Wednesday 26 March 2008

The world is flat

The Australian Retailers Association thinks getting rid of plastic bags as “populist emotional rhetoric.”

Federal Environment Minister Peter Garrett aims to end the use of all plastic bags in shops by January 2009.
"Retailers will respond to any change in legislation, but Minister Garrett is supporting an increased burden on consumers, who are already struggling under interest rate rises and increased petrol prices," says ARA’s Executive Director Richard Evans.
Evans wanted retailers to be consulted before the decision was made. He also believes there is misinformation being spread about the environmental impacts of plastic bags.
They sight reporting in the The Australian Scientists trash plastic bag ban, where scientists and environmentalists have questioned the case against the use of plastic shopping bags as based on flawed science and misreporting.
The retailers body also mentions UK's The Times newspaper that says scientists that say plastic bags pose only a minimal threat to most marine species, including seals, whales, dolphins and seabirds.
“Retailers are concerned about environmental damage too, and while the ARA agrees more should be done to reduce plastic bag litter, it does not agree with legislation or increased taxes," Richard Evans says. "Ultimately the consumer will pay. This latest attack on plastic bags as a major environmental issue is overly emotive and needs to be looked at from an economic perspective."
Evans says that retailers have been leading on this issue for over six years and the phasing out is just more emotional rhetoric and populist politics. He is seeking a code of voluntary compliance.
The use of plastic bags in supermarkets has reduced by 45% between 2002 and 2005.
They say that returning to paper is also counter productive.
The Retailers Association says it's not about the availability of plastic bags, it is about litter management. They say that consumers need to take greater responsibility of how they reuse and dispose of plastic bags. "It’s a litter issue,” says Richard Evans.
So, what's the answer? Paper or Plastic? How about neither! Fellow blogger Joe Kennedy in Portland has been having this same debate in his neck of the woods. He said after bagging groceries during the summer he graduated from high school, he hated asking that question 50 times a day.. "Do you want a bag with this?"
He says that the answer is not as easy as "Paper good / Plastic bad" More and more these days, people are looking at much more than just the environmental impact of the single item, as paper decomposes faster than plastic. Kennedy says that the total costs of manufacturing, of the resources, transportation, as well as the handling and disposal costs are being added up. states that plastic bags in landfills decompose at similar rates to paper bags, take up less space in landfills, and plastic bags require less energy to both manufacture and recycle. SO they conclude that the selection is a choice between two evils.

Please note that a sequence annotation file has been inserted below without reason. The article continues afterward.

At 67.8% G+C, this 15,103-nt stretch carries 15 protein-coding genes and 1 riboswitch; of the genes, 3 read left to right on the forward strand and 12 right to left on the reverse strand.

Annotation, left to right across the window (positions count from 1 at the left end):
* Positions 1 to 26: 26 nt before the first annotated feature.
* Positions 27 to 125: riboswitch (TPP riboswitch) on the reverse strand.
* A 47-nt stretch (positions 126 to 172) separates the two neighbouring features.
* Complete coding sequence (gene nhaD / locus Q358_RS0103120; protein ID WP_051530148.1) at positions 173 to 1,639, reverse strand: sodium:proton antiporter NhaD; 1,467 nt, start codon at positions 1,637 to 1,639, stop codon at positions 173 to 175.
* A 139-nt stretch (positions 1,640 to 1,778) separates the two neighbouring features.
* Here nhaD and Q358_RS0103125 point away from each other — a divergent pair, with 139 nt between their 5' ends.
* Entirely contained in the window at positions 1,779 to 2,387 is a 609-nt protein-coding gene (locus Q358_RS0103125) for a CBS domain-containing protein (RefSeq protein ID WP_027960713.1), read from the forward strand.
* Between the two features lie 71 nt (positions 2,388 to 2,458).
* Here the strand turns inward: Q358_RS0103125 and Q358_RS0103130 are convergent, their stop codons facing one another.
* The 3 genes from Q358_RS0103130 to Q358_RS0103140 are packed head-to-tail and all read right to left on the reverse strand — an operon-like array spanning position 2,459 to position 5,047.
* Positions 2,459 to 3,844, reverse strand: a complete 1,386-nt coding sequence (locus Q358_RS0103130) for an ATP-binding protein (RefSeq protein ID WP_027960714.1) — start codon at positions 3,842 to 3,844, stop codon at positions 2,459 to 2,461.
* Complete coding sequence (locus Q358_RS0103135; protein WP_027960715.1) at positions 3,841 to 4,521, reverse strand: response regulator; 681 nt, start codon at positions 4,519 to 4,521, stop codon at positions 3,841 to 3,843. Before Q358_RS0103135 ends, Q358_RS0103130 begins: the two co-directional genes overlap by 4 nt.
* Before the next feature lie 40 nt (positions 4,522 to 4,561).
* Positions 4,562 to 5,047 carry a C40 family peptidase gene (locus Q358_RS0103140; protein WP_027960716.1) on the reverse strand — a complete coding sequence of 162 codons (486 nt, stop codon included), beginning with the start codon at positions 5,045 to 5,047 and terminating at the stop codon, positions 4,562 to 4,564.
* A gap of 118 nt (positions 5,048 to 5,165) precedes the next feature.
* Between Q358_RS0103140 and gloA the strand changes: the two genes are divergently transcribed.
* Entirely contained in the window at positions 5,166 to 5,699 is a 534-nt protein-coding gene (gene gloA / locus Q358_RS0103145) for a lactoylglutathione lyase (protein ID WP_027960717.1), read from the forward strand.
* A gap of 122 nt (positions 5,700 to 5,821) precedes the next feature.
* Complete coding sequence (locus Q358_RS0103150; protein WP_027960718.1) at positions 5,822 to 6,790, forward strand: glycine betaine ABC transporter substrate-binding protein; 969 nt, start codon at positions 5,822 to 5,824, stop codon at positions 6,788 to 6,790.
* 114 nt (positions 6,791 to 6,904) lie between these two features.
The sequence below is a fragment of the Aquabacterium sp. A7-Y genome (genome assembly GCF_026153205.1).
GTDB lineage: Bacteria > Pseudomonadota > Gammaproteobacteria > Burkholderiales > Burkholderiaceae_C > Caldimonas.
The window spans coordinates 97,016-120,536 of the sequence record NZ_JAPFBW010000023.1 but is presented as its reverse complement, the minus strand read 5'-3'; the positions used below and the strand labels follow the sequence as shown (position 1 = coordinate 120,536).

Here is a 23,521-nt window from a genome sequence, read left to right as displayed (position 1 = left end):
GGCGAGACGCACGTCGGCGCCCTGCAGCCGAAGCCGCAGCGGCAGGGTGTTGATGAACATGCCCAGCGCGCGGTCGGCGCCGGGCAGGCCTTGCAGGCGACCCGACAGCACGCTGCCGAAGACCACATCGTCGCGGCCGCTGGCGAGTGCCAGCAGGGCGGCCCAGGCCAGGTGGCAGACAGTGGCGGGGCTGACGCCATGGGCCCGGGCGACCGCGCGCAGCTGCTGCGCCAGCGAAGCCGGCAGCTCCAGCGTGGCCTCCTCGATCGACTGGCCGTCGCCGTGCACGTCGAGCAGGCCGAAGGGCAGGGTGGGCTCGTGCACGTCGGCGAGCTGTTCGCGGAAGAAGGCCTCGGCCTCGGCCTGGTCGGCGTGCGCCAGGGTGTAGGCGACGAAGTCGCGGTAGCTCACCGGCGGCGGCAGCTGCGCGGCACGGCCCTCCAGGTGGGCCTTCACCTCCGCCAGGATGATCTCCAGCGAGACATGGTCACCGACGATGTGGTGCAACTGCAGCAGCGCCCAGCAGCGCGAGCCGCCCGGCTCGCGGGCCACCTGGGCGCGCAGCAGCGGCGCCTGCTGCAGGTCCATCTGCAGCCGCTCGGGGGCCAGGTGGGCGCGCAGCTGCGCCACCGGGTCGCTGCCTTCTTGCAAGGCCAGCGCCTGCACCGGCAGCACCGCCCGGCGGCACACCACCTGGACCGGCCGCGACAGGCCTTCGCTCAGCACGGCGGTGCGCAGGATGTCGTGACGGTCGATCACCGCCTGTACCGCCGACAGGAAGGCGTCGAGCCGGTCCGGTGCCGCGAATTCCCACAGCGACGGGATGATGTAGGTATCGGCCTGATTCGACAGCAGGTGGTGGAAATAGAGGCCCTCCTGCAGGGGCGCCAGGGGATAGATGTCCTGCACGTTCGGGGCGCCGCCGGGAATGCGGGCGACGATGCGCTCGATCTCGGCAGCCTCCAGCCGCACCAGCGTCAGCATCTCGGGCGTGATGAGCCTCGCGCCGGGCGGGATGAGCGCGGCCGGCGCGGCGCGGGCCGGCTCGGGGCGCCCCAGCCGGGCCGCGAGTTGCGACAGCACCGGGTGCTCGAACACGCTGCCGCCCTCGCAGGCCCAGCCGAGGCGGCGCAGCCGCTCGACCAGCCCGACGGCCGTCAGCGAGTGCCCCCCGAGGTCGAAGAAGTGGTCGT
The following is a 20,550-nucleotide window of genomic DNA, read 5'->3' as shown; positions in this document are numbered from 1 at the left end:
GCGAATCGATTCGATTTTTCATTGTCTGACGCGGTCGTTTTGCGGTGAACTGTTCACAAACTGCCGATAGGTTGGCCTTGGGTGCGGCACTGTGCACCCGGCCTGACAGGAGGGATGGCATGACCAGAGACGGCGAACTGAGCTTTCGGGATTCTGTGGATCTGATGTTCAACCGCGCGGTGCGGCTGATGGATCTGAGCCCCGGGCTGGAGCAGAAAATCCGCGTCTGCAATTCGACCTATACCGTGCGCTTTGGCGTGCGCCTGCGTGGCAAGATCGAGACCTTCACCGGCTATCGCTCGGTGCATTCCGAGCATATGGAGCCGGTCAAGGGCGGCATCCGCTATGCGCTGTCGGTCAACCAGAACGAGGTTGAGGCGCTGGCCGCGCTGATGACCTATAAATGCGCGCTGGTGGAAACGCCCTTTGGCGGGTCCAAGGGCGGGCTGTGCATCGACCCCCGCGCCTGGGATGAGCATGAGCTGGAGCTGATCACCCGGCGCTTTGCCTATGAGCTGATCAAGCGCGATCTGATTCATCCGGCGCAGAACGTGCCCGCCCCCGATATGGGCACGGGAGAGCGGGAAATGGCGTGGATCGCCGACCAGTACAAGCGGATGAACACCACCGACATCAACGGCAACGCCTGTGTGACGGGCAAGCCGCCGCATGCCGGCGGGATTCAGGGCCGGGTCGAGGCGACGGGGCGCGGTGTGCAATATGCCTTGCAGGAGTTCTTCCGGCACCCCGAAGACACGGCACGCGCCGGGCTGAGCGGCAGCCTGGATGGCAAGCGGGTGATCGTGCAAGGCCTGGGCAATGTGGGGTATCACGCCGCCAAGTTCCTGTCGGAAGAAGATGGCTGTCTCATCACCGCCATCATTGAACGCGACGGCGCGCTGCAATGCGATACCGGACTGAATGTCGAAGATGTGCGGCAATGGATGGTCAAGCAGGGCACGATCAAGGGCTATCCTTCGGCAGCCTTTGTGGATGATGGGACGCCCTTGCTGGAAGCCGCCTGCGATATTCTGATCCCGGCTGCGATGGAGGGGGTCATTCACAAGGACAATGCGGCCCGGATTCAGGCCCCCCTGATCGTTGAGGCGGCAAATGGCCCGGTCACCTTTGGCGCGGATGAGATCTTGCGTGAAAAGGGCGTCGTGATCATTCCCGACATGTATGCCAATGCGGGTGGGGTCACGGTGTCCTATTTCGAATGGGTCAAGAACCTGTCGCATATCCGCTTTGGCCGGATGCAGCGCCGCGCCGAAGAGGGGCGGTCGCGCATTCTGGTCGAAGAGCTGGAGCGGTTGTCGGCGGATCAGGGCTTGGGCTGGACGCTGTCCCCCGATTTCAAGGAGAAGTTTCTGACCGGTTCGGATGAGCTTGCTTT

Tasmania are looking at only allowing reusable bags by next year. The city of Athens, Greece now sells only reusable shopping bags. Ireland passed a tax or around 50c per bag a number of years ago, and within a month or two, usage was down 94%.
The three billion bags a day - 3,000,000,000 - that China manufacture will be banned by June. They use 37 million barrels of crude oil to keep the annual production. USA's Whole Foods will also phase out plastic bags by mid-year, offering paper made from 100% recycled.
So with this ban in Australia, it's not a bad thing to radically change the waste in our everyday shopping. Some retailers even tax bag consumers. If you bring your own bags, you may get a per-bag discount.
Once we address the plastic bag issue, it will be time for manufacturers to cease double-wrapping everything. It's got worse over the last year. Everything is 'hygienically wrapped' for our 'convenience and safety'.
Gosh when dad worked at the grocery store, it was bulk food and you simply scooped a a bag of sugar or flour etc. It was a time of waste not, want not. My pet hate is all this extra packaging on products. Even some brands of milk now have a "freshness seal" under the top. What the %*$# is that about? You can even find special stickers around the top of many cosmetics that say "tamper evident seal".
I know when I get home from the supermarket and unpackage everything, I nearly fill a rubbish bag with the packaging waste. I hope Mr Garrett will address this one next.

1 comment:

Anonymous said...

Back in 1971 (the "good" old days) when this little black piglet worked at Woolworths in Abbott Street, groceries were all packed in either big paper bags or boxes from the store-room. And Woolworths even supplied "packers" to do it for you! In those days many shopper would bring in their "string" bags as well.